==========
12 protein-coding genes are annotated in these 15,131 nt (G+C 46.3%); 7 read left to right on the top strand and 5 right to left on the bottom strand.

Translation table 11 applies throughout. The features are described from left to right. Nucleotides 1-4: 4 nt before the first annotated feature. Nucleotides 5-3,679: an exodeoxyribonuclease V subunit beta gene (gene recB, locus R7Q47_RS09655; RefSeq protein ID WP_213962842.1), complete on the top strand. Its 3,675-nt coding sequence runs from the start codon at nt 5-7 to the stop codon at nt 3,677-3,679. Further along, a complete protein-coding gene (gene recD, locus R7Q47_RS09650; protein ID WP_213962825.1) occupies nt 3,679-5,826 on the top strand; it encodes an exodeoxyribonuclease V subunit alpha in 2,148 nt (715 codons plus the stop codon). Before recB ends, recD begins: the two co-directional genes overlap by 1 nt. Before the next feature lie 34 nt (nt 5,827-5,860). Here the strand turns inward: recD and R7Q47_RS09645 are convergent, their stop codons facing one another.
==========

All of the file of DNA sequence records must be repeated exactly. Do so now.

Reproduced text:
12 protein-coding genes are annotated in these 15,131 nt (G+C 46.3%); 7 read left to right on the top strand and 5 right to left on the bottom strand.

Translation table 11 applies throughout. The features are described from left to right. Nucleotides 1-4: 4 nt before the first annotated feature. Nucleotides 5-3,679: an exodeoxyribonuclease V subunit beta gene (gene recB, locus R7Q47_RS09655; RefSeq protein ID WP_213962842.1), complete on the top strand. Its 3,675-nt coding sequence runs from the start codon at nt 5-7 to the stop codon at nt 3,677-3,679. Further along, a complete protein-coding gene (gene recD, locus R7Q47_RS09650; protein ID WP_213962825.1) occupies nt 3,679-5,826 on the top strand; it encodes an exodeoxyribonuclease V subunit alpha in 2,148 nt (715 codons plus the stop codon). Before recB ends, recD begins: the two co-directional genes overlap by 1 nt. Before the next feature lie 34 nt (nt 5,827-5,860). Here the strand turns inward: recD and R7Q47_RS09645 are convergent, their stop codons facing one another.